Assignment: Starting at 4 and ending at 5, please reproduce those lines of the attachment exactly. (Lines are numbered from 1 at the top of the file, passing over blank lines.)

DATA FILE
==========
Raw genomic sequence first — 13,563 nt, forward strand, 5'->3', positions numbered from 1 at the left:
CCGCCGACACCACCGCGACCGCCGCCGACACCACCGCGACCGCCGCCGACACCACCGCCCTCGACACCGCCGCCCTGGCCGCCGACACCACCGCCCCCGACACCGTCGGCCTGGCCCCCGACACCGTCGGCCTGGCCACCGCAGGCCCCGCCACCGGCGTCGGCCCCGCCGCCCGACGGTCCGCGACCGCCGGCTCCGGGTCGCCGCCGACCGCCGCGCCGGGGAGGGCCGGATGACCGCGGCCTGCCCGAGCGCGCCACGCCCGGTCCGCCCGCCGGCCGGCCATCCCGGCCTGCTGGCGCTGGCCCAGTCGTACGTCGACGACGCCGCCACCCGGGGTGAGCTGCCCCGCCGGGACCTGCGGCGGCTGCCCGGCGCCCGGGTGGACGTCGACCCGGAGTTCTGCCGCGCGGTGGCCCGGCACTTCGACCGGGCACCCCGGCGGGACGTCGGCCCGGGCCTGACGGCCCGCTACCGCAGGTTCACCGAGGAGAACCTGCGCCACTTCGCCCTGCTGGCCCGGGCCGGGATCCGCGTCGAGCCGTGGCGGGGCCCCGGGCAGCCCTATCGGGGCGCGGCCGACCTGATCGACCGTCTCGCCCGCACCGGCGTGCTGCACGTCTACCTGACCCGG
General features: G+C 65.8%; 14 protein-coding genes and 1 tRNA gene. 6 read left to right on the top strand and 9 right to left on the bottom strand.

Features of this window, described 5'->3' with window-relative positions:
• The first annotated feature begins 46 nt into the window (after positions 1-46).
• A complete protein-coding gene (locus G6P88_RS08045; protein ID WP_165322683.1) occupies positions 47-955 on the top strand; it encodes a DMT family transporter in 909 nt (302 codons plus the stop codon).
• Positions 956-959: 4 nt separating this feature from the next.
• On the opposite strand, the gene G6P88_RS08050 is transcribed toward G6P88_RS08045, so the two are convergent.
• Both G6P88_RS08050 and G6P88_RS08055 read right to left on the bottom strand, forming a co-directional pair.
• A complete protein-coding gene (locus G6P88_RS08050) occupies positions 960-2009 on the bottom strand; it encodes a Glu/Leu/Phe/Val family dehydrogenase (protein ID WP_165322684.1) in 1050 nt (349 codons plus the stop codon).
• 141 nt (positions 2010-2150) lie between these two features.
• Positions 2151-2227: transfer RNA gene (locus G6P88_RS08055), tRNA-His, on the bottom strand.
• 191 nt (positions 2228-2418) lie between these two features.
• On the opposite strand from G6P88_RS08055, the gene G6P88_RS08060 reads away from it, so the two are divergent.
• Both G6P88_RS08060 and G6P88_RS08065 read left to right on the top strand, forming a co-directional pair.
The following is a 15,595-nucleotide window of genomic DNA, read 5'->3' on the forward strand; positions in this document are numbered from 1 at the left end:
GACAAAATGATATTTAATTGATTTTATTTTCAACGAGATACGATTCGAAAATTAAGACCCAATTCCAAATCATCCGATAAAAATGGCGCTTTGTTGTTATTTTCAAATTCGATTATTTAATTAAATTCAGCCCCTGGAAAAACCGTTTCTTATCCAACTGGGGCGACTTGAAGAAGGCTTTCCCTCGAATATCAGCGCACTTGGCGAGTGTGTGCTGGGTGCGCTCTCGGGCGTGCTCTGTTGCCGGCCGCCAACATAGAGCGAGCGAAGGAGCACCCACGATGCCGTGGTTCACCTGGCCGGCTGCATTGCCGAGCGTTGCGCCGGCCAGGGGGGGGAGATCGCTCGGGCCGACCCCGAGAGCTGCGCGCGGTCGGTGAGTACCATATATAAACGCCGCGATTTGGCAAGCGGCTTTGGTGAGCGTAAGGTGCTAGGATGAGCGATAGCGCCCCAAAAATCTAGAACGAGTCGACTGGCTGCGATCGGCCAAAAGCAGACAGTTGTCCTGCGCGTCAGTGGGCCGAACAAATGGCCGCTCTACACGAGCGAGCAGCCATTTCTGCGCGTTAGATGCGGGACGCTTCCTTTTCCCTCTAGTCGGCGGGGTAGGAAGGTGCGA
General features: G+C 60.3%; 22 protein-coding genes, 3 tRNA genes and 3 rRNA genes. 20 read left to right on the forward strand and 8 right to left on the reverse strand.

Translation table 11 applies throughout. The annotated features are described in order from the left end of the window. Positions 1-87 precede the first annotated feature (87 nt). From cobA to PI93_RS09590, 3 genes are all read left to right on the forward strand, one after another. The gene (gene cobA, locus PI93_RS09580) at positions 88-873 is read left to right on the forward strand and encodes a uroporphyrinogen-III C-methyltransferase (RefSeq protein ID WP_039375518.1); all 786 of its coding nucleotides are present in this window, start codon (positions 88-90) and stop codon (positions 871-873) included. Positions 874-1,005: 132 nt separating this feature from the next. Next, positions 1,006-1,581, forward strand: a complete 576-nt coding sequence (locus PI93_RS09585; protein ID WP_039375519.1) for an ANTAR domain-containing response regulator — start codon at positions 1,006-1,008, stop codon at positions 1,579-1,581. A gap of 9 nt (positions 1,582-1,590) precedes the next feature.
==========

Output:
Features of this window, described 5'->3' with window-relative positions:
• The first annotated feature begins 46 nt into the window (after positions 1-46).